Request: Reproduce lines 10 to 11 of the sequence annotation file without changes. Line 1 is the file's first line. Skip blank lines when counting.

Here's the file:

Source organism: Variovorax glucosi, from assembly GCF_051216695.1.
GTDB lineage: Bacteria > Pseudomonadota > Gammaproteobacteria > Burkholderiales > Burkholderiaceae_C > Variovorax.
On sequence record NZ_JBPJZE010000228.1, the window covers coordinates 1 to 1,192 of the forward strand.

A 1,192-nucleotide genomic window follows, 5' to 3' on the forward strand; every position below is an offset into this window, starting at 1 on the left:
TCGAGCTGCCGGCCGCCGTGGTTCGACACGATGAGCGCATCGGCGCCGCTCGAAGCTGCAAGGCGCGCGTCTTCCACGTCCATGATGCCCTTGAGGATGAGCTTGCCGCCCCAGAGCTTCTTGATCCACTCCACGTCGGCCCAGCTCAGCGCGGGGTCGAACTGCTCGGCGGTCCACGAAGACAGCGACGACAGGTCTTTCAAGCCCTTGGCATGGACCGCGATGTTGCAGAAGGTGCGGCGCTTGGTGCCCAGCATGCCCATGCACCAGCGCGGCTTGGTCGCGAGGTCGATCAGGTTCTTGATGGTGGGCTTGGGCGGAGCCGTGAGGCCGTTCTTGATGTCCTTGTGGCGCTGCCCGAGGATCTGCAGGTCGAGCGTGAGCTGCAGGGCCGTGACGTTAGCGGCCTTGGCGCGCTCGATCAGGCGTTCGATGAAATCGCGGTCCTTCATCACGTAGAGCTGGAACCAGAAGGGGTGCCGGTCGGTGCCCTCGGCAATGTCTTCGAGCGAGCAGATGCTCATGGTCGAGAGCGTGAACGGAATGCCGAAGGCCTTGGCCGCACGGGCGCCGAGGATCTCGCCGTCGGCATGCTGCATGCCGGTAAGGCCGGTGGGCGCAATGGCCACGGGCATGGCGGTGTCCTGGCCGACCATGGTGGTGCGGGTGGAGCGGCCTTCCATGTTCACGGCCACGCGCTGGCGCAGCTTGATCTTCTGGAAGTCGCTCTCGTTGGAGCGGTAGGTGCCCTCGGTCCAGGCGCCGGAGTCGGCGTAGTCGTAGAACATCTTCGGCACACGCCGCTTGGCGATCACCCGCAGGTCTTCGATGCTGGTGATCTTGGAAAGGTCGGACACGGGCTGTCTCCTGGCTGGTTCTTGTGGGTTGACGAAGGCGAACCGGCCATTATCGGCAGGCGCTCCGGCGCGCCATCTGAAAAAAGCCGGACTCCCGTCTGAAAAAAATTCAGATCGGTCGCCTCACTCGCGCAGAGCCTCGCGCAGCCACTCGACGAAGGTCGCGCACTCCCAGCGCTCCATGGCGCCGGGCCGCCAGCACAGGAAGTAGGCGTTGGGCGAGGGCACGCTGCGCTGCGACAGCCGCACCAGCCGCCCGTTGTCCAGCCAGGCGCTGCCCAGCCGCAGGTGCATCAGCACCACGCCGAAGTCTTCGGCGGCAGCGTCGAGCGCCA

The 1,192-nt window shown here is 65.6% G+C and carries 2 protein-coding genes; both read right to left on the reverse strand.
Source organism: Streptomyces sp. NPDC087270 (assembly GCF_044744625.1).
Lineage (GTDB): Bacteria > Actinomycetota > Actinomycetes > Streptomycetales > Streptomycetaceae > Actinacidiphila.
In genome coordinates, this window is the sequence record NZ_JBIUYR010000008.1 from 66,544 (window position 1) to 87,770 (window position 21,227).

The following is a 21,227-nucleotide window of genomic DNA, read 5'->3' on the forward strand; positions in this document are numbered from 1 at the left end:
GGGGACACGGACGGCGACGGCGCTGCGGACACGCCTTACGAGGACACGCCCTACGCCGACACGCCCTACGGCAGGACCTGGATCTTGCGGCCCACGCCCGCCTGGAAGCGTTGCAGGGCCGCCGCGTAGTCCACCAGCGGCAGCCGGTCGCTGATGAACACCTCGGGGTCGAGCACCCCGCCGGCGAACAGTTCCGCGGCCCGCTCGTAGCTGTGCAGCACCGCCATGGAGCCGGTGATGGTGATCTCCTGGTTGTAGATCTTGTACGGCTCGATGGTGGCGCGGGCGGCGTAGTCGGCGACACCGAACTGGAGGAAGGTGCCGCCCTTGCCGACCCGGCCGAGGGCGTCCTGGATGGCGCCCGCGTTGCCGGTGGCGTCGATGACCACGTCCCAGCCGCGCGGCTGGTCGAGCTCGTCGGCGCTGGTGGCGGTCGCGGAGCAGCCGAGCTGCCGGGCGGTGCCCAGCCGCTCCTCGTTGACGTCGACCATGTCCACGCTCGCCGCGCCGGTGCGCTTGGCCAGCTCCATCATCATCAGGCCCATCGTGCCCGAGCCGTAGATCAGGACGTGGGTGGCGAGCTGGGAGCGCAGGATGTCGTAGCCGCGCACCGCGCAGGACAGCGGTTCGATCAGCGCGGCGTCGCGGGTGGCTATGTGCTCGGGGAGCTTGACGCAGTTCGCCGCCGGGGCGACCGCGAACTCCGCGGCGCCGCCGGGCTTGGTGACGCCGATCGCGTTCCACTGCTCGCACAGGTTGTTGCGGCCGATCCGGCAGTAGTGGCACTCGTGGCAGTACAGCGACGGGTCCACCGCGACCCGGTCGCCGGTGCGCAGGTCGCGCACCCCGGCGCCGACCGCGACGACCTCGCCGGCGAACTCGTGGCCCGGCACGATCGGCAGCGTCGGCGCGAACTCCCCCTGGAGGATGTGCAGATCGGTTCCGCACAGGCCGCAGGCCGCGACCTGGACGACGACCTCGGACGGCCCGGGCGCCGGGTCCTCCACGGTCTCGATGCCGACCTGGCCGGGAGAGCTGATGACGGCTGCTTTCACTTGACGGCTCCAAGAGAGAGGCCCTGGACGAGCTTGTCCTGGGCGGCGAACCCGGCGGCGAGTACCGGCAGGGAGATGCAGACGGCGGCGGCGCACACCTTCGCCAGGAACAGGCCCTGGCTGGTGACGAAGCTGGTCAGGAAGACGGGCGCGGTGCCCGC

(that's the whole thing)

The following is a 21,227-nucleotide window of genomic DNA, read 5'->3' on the forward strand; positions in this document are numbered from 1 at the left end:
GGGGACACGGACGGCGACGGCGCTGCGGACACGCCTTACGAGGACACGCCCTACGCCGACACGCCCTACGGCAGGACCTGGATCTTGCGGCCCACGCCCGCCTGGAAGCGTTGCAGGGCCGCCGCGTAGTCCACCAGCGGCAGCCGGTCGCTGATGAACACCTCGGGGTCGAGCACCCCGCCGGCGAACAGTTCCGCGGCCCGCTCGTAGCTGTGCAGCACCGCCATGGAGCCGGTGATGGTGATCTCCTGGTTGTAGATCTTGTACGGCTCGATGGTGGCGCGGGCGGCGTAGTCGGCGACACCGAACTGGAGGAAGGTGCCGCCCTTGCCGACCCGGCCGAGGGCGTCCTGGATGGCGCCCGCGTTGCCGGTGGCGTCGATGACCACGTCCCAGCCGCGCGGCTGGTCGAGCTCGTCGGCGCTGGTGGCGGTCGCGGAGCAGCCGAGCTGCCGGGCGGTGCCCAGCCGCTCCTCGTTGACGTCGACCATGTCCACGCTCGCCGCGCCGGTGCGCTTGGCCAGCTCCATCATCATCAGGCCCATCGTGCCCGAGCCGTAGATCAGGACGTGGGTGGCGAGCTGGGAGCGCAGGATGTCGTAGCCGCGCACCGCGCAGGACAGCGGTTCGATCAGCGCGGCGTCGCGGGTGGCTATGTGCTCGGGGAGCTTGACGCAGTTCGCCGCCGGGGCGACCGCGAACTCCGCGGCGCCGCCGGGCTTGGTGACGCCGATCGCGTTCCACTGCTCGCACAGGTTGTTGCGGCCGATCCGGCAGTAGTGGCACTCGTGGCAGTACAGCGACGGGTCCACCGCGACCCGGTCGCCGGTGCGCAGGTCGCGCACCCCGGCGCCGACCGCGACGACCTCGCCGGCGAACTCGTGGCCCGGCACGATCGGCAGCGTCGGCGCGAACTCCCCCTGGAGGATGTGCAGATCGGTTCCGCACAGGCCGCAGGCCGCGACCTGGACGACGACCTCGGACGGCCCGGGCGCCGGGTCCTCCACGGTCTCGATGCCGACCTGGCCGGGAGAGCTGATGACGGCTGCTTTCACTTGACGGCTCCAAGAGAGAGGCCCTGGACGAGCTTGTCCTGGGCGGCGAACCCGGCGGCGAGTACCGGCAGGGAGATGCAGACGGCGGCGGCGCACACCTTCGCCAGGAACAGGCCCTGGCTGGTGACGAAGCTGGTCAGGAAGACGGGCGCGGTGCCCGC